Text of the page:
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The Forum > Article Comments > Is the Pope catholic? > Comments

Is the Pope catholic? : Comments

By David James, published 28/9/2005

David James reviews Paul Collins' latest book - 'Godís New Man: The Election of Benedict XVI and the Legacy of John Paul II'.

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There are two things central to my treasured gift of Catholicism - the Eucharist and acceptance of Church teaching and dogma in all obedience and humility. Nothing in these two fundamental tenets of Catholic faith and practice have changed one tiny bit for the past 2000 years.

We live in a rapidly developing yet ever fragile world - a world in which scientists and modern day experts believe they have all the answers to fit with the modern world. Should trendy new ideas and great scientific discoveries change in some way my fundamental approach to Catholicism? Is the Church out of step because it resists resolutely bending to the ideas, wishes and whims of modern day liberalists? What ever happened to accepting Church teaching and dogma as it was passed down to us over these past 2000 years in all obedience and humility?

To my mind, turning an analysis of Church history and modern day popes into something of an artform in no way adds to the fundamental focus and centrality of the Eucharist to every practicing Catholic. On the question of the papacy, every pope that ever lived from St Peter down had human frailities - after all, we are all susceptable to the human condition. Obedience? Not all Catholics were obedient to Church teaching down through the ages. Some protested. Nothing has changed in that respect in today's world either.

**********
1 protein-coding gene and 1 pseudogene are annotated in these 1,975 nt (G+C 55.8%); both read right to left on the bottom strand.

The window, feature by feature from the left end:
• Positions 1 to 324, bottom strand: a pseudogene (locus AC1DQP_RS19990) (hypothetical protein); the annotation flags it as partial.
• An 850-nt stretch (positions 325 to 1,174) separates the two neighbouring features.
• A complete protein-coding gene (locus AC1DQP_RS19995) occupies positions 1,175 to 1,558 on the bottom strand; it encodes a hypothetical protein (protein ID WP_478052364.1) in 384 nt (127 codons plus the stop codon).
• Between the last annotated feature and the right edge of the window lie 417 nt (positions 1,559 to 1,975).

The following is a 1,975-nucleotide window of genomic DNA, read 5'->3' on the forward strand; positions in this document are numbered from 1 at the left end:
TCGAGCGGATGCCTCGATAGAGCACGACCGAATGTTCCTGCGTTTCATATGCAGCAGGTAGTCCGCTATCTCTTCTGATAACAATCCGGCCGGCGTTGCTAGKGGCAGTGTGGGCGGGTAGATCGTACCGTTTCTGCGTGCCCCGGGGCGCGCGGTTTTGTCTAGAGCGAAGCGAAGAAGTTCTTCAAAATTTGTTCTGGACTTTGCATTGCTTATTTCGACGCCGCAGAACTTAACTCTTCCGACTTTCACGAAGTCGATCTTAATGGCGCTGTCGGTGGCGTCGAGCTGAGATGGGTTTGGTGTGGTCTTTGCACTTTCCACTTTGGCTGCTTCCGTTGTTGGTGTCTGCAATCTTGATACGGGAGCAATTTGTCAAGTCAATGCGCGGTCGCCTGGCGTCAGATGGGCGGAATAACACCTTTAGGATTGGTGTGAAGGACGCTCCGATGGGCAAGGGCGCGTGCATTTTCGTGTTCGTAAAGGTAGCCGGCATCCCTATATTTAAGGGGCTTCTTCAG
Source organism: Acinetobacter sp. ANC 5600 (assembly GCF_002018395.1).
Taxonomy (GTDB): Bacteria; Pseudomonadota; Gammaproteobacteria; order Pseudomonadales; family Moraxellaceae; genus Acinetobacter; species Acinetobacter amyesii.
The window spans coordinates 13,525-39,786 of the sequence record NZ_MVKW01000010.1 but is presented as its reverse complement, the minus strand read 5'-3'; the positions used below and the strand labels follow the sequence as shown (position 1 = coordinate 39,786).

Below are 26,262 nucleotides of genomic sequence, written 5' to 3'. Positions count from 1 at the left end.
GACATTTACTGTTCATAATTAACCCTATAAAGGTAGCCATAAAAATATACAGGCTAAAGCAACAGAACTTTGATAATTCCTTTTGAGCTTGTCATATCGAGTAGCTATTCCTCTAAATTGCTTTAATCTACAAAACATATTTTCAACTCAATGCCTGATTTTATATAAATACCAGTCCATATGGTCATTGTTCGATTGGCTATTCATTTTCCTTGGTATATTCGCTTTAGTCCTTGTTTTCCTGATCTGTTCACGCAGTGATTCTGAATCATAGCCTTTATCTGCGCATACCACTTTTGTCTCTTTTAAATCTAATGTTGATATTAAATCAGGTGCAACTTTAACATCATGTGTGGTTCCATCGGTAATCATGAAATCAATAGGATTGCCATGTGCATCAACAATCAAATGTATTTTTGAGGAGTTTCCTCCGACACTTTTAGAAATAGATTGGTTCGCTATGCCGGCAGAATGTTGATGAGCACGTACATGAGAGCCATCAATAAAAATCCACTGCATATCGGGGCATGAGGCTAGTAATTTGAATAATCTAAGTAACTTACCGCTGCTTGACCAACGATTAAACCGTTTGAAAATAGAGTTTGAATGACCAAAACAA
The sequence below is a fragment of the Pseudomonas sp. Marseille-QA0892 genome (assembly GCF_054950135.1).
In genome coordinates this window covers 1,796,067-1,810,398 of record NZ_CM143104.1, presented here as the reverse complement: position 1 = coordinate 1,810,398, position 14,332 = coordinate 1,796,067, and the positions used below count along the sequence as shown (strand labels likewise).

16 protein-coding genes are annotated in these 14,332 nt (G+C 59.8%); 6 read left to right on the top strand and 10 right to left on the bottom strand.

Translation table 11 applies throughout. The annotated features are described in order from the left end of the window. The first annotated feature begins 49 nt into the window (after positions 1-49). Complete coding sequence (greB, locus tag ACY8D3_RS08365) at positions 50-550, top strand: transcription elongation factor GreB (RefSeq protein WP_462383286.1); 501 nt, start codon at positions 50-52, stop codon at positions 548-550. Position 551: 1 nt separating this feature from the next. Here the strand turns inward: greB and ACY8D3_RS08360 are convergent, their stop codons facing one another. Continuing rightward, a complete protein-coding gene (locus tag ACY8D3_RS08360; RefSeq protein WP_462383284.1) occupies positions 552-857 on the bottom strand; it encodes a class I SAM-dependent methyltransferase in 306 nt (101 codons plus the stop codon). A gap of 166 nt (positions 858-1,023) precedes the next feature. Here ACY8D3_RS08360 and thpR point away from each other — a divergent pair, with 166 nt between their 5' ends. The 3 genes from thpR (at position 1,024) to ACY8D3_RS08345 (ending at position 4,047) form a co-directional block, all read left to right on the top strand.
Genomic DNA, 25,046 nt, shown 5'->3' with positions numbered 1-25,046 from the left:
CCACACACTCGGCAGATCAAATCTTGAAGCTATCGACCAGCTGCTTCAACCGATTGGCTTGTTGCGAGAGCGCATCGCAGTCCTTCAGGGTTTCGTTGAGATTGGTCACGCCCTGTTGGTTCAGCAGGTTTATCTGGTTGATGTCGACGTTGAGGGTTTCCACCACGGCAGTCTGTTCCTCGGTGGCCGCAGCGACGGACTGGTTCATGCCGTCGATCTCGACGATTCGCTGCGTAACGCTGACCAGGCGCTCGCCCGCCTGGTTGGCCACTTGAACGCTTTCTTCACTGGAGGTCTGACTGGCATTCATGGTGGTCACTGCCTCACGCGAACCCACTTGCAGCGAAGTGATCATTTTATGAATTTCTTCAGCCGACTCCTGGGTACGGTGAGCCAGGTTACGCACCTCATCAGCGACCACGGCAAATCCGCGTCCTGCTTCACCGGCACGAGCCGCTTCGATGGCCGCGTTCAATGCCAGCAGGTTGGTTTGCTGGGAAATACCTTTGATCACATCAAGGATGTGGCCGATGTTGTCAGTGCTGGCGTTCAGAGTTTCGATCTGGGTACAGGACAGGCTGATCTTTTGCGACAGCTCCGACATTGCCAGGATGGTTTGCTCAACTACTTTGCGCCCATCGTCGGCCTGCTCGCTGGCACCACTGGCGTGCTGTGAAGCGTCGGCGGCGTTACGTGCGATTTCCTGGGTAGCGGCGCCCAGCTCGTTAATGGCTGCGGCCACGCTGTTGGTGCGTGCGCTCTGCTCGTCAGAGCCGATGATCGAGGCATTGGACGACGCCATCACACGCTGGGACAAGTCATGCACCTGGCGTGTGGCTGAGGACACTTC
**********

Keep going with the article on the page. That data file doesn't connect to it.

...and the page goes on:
Thank God for Wojtyla and Ratzinger in these times for standing firm in the face of their liberalist critics. Where would the Church be we might ask ourselves if it was swayed by every trendy new idea and belief that was ever touted by a commentator since the reign of Peter?

Noel John
Posted by Noel John, Thursday, 29 September 2005 1:35:31 PM
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Its called milking The Sacred Cows dry and still milking the teets again and again and again--even the cows are sick to death of it "Give us a break!", they moo in unison-"try the silly trendy goats for a change"--"or what about matadoring the papal bulls?"- Time for the prodigal son to return home though I dont guarantee A well attended home coming party!

Yours Sincerely,
Father John George,
St John Vianney Villa,
70 Market St.,
Randwick North. 2031
NSW AUSTRALIA.
02 93981117
email:johngeo@acon.com.au
Posted by Father John George, Thursday, 29 September 2005 2:32:22 PM
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Paul Collins's book seems to rely very heavily on his revision of the term 'Catholic' in generic terms:

1. is open to truth and value wherever it exists;
2. is inclusive and open to various cultures;
3. bridges generations and historical periods; and
4. recognises the Holy Spirit as creating the unity of the church.

But the Greek word itself means means universal, not in the sense of including a diversity of things, but in the sense of there being only one. There is only one church because there is only one God. It is not the universal church of mankind, it is the universal church of God. It's identity and unity comes from God and His revealed truth. The early church fathers used this term because they recognised that although there are many individual 'assemblies' (as the word church means) of Christians, they all belong to the one invisible and 'universal' gathering of God's people, which is 'the body of Christ', as the bible describes it.